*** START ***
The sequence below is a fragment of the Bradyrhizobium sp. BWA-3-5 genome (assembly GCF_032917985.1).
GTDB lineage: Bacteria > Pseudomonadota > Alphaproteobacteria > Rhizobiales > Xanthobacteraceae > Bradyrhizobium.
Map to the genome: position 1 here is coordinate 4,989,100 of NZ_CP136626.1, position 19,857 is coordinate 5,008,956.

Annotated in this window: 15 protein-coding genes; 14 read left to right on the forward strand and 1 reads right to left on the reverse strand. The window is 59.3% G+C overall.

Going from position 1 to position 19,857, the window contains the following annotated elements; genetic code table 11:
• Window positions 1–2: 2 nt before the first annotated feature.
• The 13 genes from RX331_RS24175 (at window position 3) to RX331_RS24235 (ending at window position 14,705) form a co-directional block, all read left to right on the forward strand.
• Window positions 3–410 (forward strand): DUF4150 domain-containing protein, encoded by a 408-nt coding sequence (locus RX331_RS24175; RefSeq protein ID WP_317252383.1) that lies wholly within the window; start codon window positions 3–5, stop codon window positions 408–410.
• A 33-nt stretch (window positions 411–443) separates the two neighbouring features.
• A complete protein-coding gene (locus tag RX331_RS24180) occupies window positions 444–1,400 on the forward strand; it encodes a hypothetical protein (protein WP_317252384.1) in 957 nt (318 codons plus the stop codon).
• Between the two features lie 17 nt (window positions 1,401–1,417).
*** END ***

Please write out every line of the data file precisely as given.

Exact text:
The sequence below is a fragment of the Bradyrhizobium sp. BWA-3-5 genome (assembly GCF_032917985.1).
GTDB lineage: Bacteria > Pseudomonadota > Alphaproteobacteria > Rhizobiales > Xanthobacteraceae > Bradyrhizobium.
Map to the genome: position 1 here is coordinate 4,989,100 of NZ_CP136626.1, position 19,857 is coordinate 5,008,956.

Annotated in this window: 15 protein-coding genes; 14 read left to right on the forward strand and 1 reads right to left on the reverse strand. The window is 59.3% G+C overall.

Going from position 1 to position 19,857, the window contains the following annotated elements; genetic code table 11:
• Window positions 1–2: 2 nt before the first annotated feature.
• The 13 genes from RX331_RS24175 (at window position 3) to RX331_RS24235 (ending at window position 14,705) form a co-directional block, all read left to right on the forward strand.
• Window positions 3–410 (forward strand): DUF4150 domain-containing protein, encoded by a 408-nt coding sequence (locus RX331_RS24175; RefSeq protein ID WP_317252383.1) that lies wholly within the window; start codon window positions 3–5, stop codon window positions 408–410.
• A 33-nt stretch (window positions 411–443) separates the two neighbouring features.
• A complete protein-coding gene (locus tag RX331_RS24180) occupies window positions 444–1,400 on the forward strand; it encodes a hypothetical protein (protein WP_317252384.1) in 957 nt (318 codons plus the stop codon).
• Between the two features lie 17 nt (window positions 1,401–1,417).